* Weekly news show a barometer of Kremlin mood
* Host says Yanukovich to blame for Ukraine chaos
* Yanukovich had been moving country closer to Moscow
By Steve Gutterman
MOSCOW, Feb 24 A prominent Russian state TV host
said on Sunday that ousted Ukrainian President Viktor Yanukovich
had betrayed his people when he fled Kiev, an uncompromising
verdict on a leader President Vladimir Putin had hoped would
bring Ukraine closer to Moscow's orbit.
The remarks by Dmitry Kiselyov on Russia's main state
channel indicate Moscow is unlikely to seek to restore
Yanukovich to power despite its calls for implementation of a
peace deal that, at least on paper, would keep him as president
until a new election.
Kiselyov, who is known for elaborate, acid diatribes against
the West, criticised the United States and European Union over
their roles in the upheaval in Ukraine but then set his sights
on Yanukovich, saying he was ultimately to blame.
"The West is the West, but the head of state in any case
always holds fundamental responsibility for his country," he
said on his show Vesti Nedeli (News of the Week), which aired
after the closing ceremony of the Sochi Olympics on Rossiya 1.
"Viktor Yanukovich, holding the full array of presidential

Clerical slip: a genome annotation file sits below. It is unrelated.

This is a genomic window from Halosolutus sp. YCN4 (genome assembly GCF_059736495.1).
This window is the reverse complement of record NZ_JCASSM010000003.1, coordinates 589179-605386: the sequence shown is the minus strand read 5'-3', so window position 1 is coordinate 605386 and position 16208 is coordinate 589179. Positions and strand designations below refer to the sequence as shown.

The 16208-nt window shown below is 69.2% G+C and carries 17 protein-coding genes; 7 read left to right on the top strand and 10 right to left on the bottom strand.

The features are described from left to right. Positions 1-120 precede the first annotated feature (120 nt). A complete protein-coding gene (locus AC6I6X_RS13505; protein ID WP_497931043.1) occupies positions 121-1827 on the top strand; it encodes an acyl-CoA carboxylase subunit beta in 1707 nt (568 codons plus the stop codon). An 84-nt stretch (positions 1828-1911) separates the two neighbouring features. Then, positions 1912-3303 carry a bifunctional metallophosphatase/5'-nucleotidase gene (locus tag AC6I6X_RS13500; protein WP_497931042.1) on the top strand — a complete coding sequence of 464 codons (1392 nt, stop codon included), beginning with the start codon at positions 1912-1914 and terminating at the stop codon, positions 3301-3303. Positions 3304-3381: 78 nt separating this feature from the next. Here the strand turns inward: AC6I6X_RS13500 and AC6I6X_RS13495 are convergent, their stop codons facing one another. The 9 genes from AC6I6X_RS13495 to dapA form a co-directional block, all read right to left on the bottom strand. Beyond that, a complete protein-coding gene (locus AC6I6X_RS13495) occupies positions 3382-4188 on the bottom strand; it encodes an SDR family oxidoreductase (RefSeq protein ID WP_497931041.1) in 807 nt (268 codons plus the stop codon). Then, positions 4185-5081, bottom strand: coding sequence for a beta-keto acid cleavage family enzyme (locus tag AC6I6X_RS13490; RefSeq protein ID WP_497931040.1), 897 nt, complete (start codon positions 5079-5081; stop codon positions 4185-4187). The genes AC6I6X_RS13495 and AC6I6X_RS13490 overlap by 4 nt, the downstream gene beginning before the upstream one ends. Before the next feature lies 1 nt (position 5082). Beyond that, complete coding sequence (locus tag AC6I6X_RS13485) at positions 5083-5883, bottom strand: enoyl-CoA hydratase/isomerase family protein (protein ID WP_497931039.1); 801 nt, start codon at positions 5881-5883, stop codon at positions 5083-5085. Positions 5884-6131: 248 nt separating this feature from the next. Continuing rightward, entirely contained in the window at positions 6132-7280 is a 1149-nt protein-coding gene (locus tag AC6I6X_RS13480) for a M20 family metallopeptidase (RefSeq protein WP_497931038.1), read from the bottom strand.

powers, was obliged to ensure the country's stability, to
overcome the split, to decisively stop extremism," he said.
"Yanukovich turned out to be incapable not only of working
out a state strategy, but even of formulating the real national
interests of the country," said Kiselyov, to whom Putin awarded
a medal this month and whose programme is watched for clues to
Kremlin policy and signs of how the government wants Russians to
"Yanukovich only seemed amorphous; in reality he was taking
action. The result: the real betrayal of the Ukrainian people,
his partners and even - and this is completely low - his own
"The consequences are irreversible. Ukraine is one step from
a split and probably already beyond the threshold of civil war,"
he said. "Now there is no such political factor in Ukraine as
Yanukovich. He left behind ... anarchy."
Yanukovich triggered a deadly three-month standoff in the
ex-Soviet republic when, under pressure from Russia, he shelved
plans to sign political and trade deals with the EU in November
and said Ukraine would seek closer ties with Moscow.
He signed a peace deal with opposition leaders on Friday
after dozens of people were killed in fighting in Kiev, but he
then fled the capital and lawmakers swiftly voted to oust him
and name a temporary replacement. His whereabouts are unknown.
Russia, which promised Ukraine a $15 billion bailout in
December, had signalled last week that Yanukovich must restore
order or risk losing Moscow's support, with Prime Minister
Dmitry Medvedev saying his government could not have full ties
with a leader who was being tramped on like a "doormat".
(Editing by Robin Pomeroy)